As discussed in Methods, the rates of synthesis of TAG and GPROD are extremely steep, supralinear functions of [Casyn] and [Canuc] respectively. Is the bistability illustrated in Fig. 4 is robust to decreases in the supralinearity of these relationships? Equations 1 and 3 were modified by removing one sigmoidal function of [Ca2+] from the right-hand sides. A power of ST was removed from Eq. 1, and a power of SP was removed from Eq. 3. With these changes, bistability was preserved. Figure 6B illustrates the corresponding bifurcation diagram, which is very similar to Fig. 4. This diagram was also robust to parameter variations like those in Fig. 6A (not shown).

I also examined the effect of replacing the steep dependence of TAG and GPROD synthesis rates on [Ca2+] with step functions. The rate of TAG synthesis was assumed to switch from 0 to kphos at Casyn = 0.7 µM, and the rate of GPROD synthesis switched from 0 to ksyn at Canuc = 0.15 µM. A bistable diagram similar to Fig. 4 was again obtained. Below a critical kltp value (∼0.2), only the lower state was stable, with the same W value as in Fig. 4. Thus, the steep Ca2+ functions in Eqs. 1 and 3 (ST4, SP4) are functionally similar to abrupt switches.

If peak values of Casyn or Canuc are decreased during tetanic simulation or during ongoing activity, then peak and steady-state values of W decrease. However, the lack of any negative feedback loop in the model implies oscillatory dynamics will not be observed, irrespective of values assumed for Casyn or Canuc. During optimization simulations in which stimulus and model parameters were varied, oscillations in W or other variables were never seen. In addition, for no parameter values did I observe more than two stable steady states of W. The single positive feedback loop of the mode does not seem able to sustain more than two stable states.

For Figs. 36, ongoing synaptic activity was represented by brief Ca2+ elevations occurring at a frequency characteristic of theta rhythm (5.6 Hz). A recent study [59] found that activities of single neurons in various regions of the human brain are often phase locked to theta oscillations. Rodent hippocampal place cells, when active, have long been observed to fire in phase with theta [60]. However, the recent human data [59] also showed that neuron activity is often phase locked to gamma frequency (30–90 Hz), and that hippocampal neurons sometimes fire at delta frequencies. In rodents, so-called sharp waves are associated with collective firing of hippocampal neurons [61]. Sequences of hippocampal place cells activated during experience are sometimes replayed during sharp waves [62], suggesting that bursts of activity during sharp waves may play a role in memory consolidation. The representation of ongoing activity used for Figs. 46 is not inclusive of the variety of neuronal activation dynamics that may occur during ongoing synaptic activity necessary for memory consolidation and maintenance.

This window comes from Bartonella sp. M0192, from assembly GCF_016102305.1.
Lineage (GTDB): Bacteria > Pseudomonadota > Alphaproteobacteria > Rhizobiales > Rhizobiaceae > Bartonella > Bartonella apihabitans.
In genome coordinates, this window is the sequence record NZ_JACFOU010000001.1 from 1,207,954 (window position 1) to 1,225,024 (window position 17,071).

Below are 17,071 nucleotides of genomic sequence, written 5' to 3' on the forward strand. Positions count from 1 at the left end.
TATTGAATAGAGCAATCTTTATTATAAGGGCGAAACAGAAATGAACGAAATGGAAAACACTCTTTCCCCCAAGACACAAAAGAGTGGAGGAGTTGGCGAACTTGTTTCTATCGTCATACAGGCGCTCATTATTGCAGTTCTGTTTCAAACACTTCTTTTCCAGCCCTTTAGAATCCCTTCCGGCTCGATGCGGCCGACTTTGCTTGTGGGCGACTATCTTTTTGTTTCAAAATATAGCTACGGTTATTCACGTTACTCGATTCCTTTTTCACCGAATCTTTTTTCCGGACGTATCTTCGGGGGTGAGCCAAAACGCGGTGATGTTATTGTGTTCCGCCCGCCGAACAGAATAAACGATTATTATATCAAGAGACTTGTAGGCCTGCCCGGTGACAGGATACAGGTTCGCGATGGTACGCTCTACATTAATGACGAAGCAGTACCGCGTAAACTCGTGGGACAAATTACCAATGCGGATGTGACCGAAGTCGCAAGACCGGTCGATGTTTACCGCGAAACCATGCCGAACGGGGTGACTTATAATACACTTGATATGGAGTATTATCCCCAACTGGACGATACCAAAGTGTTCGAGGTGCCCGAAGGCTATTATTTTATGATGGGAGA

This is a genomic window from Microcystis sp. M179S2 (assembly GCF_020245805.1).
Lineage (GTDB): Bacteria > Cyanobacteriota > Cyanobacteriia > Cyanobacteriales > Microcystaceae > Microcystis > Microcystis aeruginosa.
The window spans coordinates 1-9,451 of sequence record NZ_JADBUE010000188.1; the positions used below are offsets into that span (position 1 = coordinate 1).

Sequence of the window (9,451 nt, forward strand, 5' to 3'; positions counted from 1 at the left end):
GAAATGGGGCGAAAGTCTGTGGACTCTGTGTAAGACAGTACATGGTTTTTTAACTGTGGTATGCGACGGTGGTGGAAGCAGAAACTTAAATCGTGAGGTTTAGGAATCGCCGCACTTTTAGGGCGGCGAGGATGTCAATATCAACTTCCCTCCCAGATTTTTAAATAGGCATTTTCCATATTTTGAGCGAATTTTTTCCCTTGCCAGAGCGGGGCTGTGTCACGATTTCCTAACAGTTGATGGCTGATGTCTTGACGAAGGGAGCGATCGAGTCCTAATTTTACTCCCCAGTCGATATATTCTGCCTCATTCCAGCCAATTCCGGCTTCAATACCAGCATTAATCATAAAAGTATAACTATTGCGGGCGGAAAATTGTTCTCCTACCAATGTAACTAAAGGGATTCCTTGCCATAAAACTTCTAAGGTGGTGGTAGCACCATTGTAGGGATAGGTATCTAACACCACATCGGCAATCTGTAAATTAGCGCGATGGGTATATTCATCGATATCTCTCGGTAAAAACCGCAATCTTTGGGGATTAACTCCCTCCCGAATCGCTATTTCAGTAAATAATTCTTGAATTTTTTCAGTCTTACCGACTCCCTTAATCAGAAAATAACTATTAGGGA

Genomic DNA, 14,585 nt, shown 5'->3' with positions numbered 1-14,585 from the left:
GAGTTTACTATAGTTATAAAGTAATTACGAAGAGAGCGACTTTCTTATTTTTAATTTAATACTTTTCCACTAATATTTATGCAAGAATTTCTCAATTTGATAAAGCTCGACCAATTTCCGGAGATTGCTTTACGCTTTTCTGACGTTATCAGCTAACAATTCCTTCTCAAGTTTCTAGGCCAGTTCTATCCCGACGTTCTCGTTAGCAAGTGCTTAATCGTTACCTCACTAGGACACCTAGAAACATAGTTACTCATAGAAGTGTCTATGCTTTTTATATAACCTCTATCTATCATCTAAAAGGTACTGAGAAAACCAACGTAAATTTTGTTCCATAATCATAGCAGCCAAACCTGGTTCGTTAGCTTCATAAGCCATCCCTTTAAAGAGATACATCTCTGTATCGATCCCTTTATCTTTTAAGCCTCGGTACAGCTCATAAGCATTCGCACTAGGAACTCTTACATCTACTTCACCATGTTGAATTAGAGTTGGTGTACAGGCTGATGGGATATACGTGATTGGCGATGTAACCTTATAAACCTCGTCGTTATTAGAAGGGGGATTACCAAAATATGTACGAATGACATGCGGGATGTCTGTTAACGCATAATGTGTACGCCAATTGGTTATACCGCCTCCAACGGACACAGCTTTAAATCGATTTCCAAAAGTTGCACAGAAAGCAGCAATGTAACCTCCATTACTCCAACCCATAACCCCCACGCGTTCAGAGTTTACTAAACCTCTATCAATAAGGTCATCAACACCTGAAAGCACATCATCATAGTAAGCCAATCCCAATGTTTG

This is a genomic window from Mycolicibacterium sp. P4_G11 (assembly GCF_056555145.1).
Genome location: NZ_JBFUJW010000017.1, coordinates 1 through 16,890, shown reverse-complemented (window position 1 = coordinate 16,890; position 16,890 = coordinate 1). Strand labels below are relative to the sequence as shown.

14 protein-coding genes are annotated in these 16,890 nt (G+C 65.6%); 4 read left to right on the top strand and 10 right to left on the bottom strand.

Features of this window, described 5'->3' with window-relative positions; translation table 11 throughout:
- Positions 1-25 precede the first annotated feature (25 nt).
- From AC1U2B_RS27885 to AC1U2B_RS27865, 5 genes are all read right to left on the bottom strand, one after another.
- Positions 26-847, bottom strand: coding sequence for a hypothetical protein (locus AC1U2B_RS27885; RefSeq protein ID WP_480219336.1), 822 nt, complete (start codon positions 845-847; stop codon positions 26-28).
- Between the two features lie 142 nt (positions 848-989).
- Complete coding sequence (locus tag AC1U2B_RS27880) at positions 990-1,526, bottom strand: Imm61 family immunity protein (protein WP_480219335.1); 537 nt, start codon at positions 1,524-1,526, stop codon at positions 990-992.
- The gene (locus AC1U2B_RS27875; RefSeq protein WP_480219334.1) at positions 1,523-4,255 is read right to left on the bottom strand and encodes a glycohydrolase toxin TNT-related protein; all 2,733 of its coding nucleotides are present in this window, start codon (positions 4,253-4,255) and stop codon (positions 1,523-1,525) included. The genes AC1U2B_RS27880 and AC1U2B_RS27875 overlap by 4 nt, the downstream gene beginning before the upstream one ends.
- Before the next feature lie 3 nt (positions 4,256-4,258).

To begin to examine whether the model dynamics are preserved with other representations of ongoing activity, the simulations of Figs. 4 and 5A were repeated for other frequencies of Ca2+ elevation: 28 Hz, 14 Hz, and 2.8 Hz. The latter frequency is similar to delta rhythm. With the simulation time step of 36 msec, these frequencies correspond respectively to Casyn and Canuc elevations at every time step (continuous elevation), every second time step, and every 10th time step. Other stimulus and model parameters were as for Fig. 5A. A bifurcation diagram similar to Fig. 4 resulted for all frequencies. The value of k­ltp at which the upper state disappeared decreased as frequency increased. For 28, 14, 5.6, and 2.8 Hz; this value was respectively 0.008, 0.01, 0.014, and 0.016 hr−1. Furthermore, for all activity frequencies, time courses of transitions from low to high synaptic weight were similar to Fig. 5A, in shape and duration.

Bistability and maintenance of synaptic strength are also simulated by the detailed model of L-LTP

To test whether the dynamics illustrated in Figs. 26 are peculiar to the reduced model, ongoing synaptic activity was added to the previous detailed model of L-LTP induction [33]. That model represents stimulus-induced elevation of Casyn, Canuc, and cAMP, activation of kinases, phosphorylation of a synaptic tag and transcription factors, gene product induction, and increase of a synaptic weight W. The differential equations of that model were supplemented with Eqs. 9–13, which implement ongoing synaptic activity (brief Casyn elevations) and positive feedback between increased W and increased Casyn elevations. Further details are in Methods.